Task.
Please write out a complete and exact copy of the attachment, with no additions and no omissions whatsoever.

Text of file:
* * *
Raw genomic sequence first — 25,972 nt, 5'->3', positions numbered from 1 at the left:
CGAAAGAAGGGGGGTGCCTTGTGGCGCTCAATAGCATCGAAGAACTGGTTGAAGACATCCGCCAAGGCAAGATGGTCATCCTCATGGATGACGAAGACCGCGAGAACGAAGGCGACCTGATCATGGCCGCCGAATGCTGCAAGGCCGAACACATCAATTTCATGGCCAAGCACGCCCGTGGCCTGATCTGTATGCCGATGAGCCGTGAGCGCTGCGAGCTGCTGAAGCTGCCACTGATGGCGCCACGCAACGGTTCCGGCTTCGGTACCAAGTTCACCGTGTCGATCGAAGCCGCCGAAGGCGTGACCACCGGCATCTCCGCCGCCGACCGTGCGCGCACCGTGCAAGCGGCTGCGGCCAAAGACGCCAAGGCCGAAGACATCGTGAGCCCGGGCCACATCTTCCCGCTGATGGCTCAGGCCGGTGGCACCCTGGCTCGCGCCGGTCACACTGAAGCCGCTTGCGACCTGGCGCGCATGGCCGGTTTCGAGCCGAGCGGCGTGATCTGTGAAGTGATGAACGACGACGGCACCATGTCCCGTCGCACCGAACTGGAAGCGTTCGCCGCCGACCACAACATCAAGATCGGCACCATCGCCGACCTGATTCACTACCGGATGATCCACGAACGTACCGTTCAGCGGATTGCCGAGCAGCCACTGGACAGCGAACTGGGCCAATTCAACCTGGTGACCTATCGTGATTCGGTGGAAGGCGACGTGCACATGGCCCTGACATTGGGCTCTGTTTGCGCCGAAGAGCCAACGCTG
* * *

Raw genomic sequence first — 25,972 nt, 5'->3', positions numbered from 1 at the left:
CGAAAGAAGGGGGGTGCCTTGTGGCGCTCAATAGCATCGAAGAACTGGTTGAAGACATCCGCCAAGGCAAGATGGTCATCCTCATGGATGACGAAGACCGCGAGAACGAAGGCGACCTGATCATGGCCGCCGAATGCTGCAAGGCCGAACACATCAATTTCATGGCCAAGCACGCCCGTGGCCTGATCTGTATGCCGATGAGCCGTGAGCGCTGCGAGCTGCTGAAGCTGCCACTGATGGCGCCACGCAACGGTTCCGGCTTCGGTACCAAGTTCACCGTGTCGATCGAAGCCGCCGAAGGCGTGACCACCGGCATCTCCGCCGCCGACCGTGCGCGCACCGTGCAAGCGGCTGCGGCCAAAGACGCCAAGGCCGAAGACATCGTGAGCCCGGGCCACATCTTCCCGCTGATGGCTCAGGCCGGTGGCACCCTGGCTCGCGCCGGTCACACTGAAGCCGCTTGCGACCTGGCGCGCATGGCCGGTTTCGAGCCGAGCGGCGTGATCTGTGAAGTGATGAACGACGACGGCACCATGTCCCGTCGCACCGAACTGGAAGCGTTCGCCGCCGACCACAACATCAAGATCGGCACCATCGCCGACCTGATTCACTACCGGATGATCCACGAACGTACCGTTCAGCGGATTGCCGAGCAGCCACTGGACAGCGAACTGGGCCAATTCAACCTGGTGACCTATCGTGATTCGGTGGAAGGCGACGTGCACATGGCCCTGACATTGGGCTCTGTTTGCGCCGAAGAGCCAACGCTG